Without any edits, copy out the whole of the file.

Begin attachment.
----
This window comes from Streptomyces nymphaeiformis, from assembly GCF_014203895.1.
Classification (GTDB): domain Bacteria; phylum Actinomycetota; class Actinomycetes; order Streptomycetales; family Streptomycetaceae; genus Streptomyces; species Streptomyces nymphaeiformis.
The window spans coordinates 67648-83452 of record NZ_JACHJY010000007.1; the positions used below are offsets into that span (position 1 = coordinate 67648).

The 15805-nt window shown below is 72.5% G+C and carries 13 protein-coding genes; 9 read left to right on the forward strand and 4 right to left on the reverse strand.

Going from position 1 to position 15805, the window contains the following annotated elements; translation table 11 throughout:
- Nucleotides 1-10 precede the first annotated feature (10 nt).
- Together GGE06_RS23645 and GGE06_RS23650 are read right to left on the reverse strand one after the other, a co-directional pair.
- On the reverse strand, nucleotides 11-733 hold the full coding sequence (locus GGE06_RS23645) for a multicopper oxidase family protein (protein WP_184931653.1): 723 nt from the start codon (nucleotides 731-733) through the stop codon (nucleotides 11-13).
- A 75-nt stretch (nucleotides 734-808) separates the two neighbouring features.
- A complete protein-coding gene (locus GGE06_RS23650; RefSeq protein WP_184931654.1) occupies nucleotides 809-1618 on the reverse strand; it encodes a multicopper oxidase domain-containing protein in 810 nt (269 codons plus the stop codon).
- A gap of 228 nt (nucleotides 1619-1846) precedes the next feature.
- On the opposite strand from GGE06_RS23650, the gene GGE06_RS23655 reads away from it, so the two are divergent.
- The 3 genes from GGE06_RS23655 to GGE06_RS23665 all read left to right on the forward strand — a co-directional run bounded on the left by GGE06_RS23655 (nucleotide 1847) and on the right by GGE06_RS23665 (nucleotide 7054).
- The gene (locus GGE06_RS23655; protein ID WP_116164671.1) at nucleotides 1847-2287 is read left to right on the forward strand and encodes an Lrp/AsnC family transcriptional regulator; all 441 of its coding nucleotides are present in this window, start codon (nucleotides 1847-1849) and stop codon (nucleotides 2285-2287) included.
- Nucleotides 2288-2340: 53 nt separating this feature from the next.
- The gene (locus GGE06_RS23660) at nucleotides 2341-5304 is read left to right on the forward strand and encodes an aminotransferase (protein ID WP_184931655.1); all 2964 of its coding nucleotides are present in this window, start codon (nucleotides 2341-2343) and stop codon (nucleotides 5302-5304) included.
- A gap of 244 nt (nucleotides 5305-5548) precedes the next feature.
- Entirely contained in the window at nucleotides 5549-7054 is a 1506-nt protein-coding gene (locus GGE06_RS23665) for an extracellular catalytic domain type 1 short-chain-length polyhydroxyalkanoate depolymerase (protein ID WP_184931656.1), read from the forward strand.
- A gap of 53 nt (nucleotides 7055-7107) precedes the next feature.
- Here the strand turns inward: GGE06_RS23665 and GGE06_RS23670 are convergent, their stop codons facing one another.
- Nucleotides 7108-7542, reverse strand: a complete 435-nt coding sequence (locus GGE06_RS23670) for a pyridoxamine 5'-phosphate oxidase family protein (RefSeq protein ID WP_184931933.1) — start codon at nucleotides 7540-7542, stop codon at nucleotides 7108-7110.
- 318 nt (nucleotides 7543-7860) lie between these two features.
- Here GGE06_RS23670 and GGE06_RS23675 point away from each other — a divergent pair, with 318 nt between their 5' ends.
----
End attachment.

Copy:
This window comes from Streptomyces nymphaeiformis, from assembly GCF_014203895.1.
Classification (GTDB): domain Bacteria; phylum Actinomycetota; class Actinomycetes; order Streptomycetales; family Streptomycetaceae; genus Streptomyces; species Streptomyces nymphaeiformis.
The window spans coordinates 67648-83452 of record NZ_JACHJY010000007.1; the positions used below are offsets into that span (position 1 = coordinate 67648).

The 15805-nt window shown below is 72.5% G+C and carries 13 protein-coding genes; 9 read left to right on the forward strand and 4 right to left on the reverse strand.

Going from position 1 to position 15805, the window contains the following annotated elements; translation table 11 throughout:
- Nucleotides 1-10 precede the first annotated feature (10 nt).
- Together GGE06_RS23645 and GGE06_RS23650 are read right to left on the reverse strand one after the other, a co-directional pair.
- On the reverse strand, nucleotides 11-733 hold the full coding sequence (locus GGE06_RS23645) for a multicopper oxidase family protein (protein WP_184931653.1): 723 nt from the start codon (nucleotides 731-733) through the stop codon (nucleotides 11-13).
- A 75-nt stretch (nucleotides 734-808) separates the two neighbouring features.
- A complete protein-coding gene (locus GGE06_RS23650; RefSeq protein WP_184931654.1) occupies nucleotides 809-1618 on the reverse strand; it encodes a multicopper oxidase domain-containing protein in 810 nt (269 codons plus the stop codon).
- A gap of 228 nt (nucleotides 1619-1846) precedes the next feature.
- On the opposite strand from GGE06_RS23650, the gene GGE06_RS23655 reads away from it, so the two are divergent.
- The 3 genes from GGE06_RS23655 to GGE06_RS23665 all read left to right on the forward strand — a co-directional run bounded on the left by GGE06_RS23655 (nucleotide 1847) and on the right by GGE06_RS23665 (nucleotide 7054).
- The gene (locus GGE06_RS23655; protein ID WP_116164671.1) at nucleotides 1847-2287 is read left to right on the forward strand and encodes an Lrp/AsnC family transcriptional regulator; all 441 of its coding nucleotides are present in this window, start codon (nucleotides 1847-1849) and stop codon (nucleotides 2285-2287) included.
- Nucleotides 2288-2340: 53 nt separating this feature from the next.
- The gene (locus GGE06_RS23660) at nucleotides 2341-5304 is read left to right on the forward strand and encodes an aminotransferase (protein ID WP_184931655.1); all 2964 of its coding nucleotides are present in this window, start codon (nucleotides 2341-2343) and stop codon (nucleotides 5302-5304) included.
- A gap of 244 nt (nucleotides 5305-5548) precedes the next feature.
- Entirely contained in the window at nucleotides 5549-7054 is a 1506-nt protein-coding gene (locus GGE06_RS23665) for an extracellular catalytic domain type 1 short-chain-length polyhydroxyalkanoate depolymerase (protein ID WP_184931656.1), read from the forward strand.
- A gap of 53 nt (nucleotides 7055-7107) precedes the next feature.
- Here the strand turns inward: GGE06_RS23665 and GGE06_RS23670 are convergent, their stop codons facing one another.
- Nucleotides 7108-7542, reverse strand: a complete 435-nt coding sequence (locus GGE06_RS23670) for a pyridoxamine 5'-phosphate oxidase family protein (RefSeq protein ID WP_184931933.1) — start codon at nucleotides 7540-7542, stop codon at nucleotides 7108-7110.
- 318 nt (nucleotides 7543-7860) lie between these two features.
- Here GGE06_RS23670 and GGE06_RS23675 point away from each other — a divergent pair, with 318 nt between their 5' ends.